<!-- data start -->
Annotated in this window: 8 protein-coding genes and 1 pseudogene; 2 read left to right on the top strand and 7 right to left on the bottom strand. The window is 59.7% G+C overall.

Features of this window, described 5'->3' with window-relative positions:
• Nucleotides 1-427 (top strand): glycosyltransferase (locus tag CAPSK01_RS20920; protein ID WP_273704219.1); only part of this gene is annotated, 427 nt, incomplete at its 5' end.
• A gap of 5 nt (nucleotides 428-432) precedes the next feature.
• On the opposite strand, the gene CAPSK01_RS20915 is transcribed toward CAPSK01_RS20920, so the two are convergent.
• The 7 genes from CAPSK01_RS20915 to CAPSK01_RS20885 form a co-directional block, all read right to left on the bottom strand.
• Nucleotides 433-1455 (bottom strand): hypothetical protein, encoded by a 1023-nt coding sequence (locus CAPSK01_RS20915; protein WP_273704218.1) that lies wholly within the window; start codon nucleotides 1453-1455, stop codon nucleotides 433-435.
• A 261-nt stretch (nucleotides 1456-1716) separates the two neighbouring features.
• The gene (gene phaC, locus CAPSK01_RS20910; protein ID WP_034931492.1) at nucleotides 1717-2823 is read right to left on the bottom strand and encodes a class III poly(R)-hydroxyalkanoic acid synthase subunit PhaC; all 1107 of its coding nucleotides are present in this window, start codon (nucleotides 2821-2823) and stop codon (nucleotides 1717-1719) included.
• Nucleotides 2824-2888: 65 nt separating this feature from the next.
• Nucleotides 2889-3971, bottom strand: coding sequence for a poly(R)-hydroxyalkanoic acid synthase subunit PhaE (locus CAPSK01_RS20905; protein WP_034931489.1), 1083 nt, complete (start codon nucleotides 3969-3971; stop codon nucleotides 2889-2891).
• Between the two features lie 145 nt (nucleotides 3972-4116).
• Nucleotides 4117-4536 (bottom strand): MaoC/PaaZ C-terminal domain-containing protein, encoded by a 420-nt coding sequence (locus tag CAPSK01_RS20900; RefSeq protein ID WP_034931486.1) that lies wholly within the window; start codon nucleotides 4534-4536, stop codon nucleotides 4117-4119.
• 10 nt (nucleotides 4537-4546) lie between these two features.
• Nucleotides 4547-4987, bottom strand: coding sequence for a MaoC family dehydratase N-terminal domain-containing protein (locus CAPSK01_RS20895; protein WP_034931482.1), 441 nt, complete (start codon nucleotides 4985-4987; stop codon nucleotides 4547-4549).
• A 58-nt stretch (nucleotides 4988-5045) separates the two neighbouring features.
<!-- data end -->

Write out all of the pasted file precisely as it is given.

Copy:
Annotated in this window: 8 protein-coding genes and 1 pseudogene; 2 read left to right on the top strand and 7 right to left on the bottom strand. The window is 59.7% G+C overall.

Features of this window, described 5'->3' with window-relative positions:
• Nucleotides 1-427 (top strand): glycosyltransferase (locus tag CAPSK01_RS20920; protein ID WP_273704219.1); only part of this gene is annotated, 427 nt, incomplete at its 5' end.
• A gap of 5 nt (nucleotides 428-432) precedes the next feature.
• On the opposite strand, the gene CAPSK01_RS20915 is transcribed toward CAPSK01_RS20920, so the two are convergent.
• The 7 genes from CAPSK01_RS20915 to CAPSK01_RS20885 form a co-directional block, all read right to left on the bottom strand.
• Nucleotides 433-1455 (bottom strand): hypothetical protein, encoded by a 1023-nt coding sequence (locus CAPSK01_RS20915; protein WP_273704218.1) that lies wholly within the window; start codon nucleotides 1453-1455, stop codon nucleotides 433-435.
• A 261-nt stretch (nucleotides 1456-1716) separates the two neighbouring features.
• The gene (gene phaC, locus CAPSK01_RS20910; protein ID WP_034931492.1) at nucleotides 1717-2823 is read right to left on the bottom strand and encodes a class III poly(R)-hydroxyalkanoic acid synthase subunit PhaC; all 1107 of its coding nucleotides are present in this window, start codon (nucleotides 2821-2823) and stop codon (nucleotides 1717-1719) included.
• Nucleotides 2824-2888: 65 nt separating this feature from the next.
• Nucleotides 2889-3971, bottom strand: coding sequence for a poly(R)-hydroxyalkanoic acid synthase subunit PhaE (locus CAPSK01_RS20905; protein WP_034931489.1), 1083 nt, complete (start codon nucleotides 3969-3971; stop codon nucleotides 2889-2891).
• Between the two features lie 145 nt (nucleotides 3972-4116).
• Nucleotides 4117-4536 (bottom strand): MaoC/PaaZ C-terminal domain-containing protein, encoded by a 420-nt coding sequence (locus tag CAPSK01_RS20900; RefSeq protein ID WP_034931486.1) that lies wholly within the window; start codon nucleotides 4534-4536, stop codon nucleotides 4117-4119.
• 10 nt (nucleotides 4537-4546) lie between these two features.
• Nucleotides 4547-4987, bottom strand: coding sequence for a MaoC family dehydratase N-terminal domain-containing protein (locus CAPSK01_RS20895; protein WP_034931482.1), 441 nt, complete (start codon nucleotides 4985-4987; stop codon nucleotides 4547-4549).
• A 58-nt stretch (nucleotides 4988-5045) separates the two neighbouring features.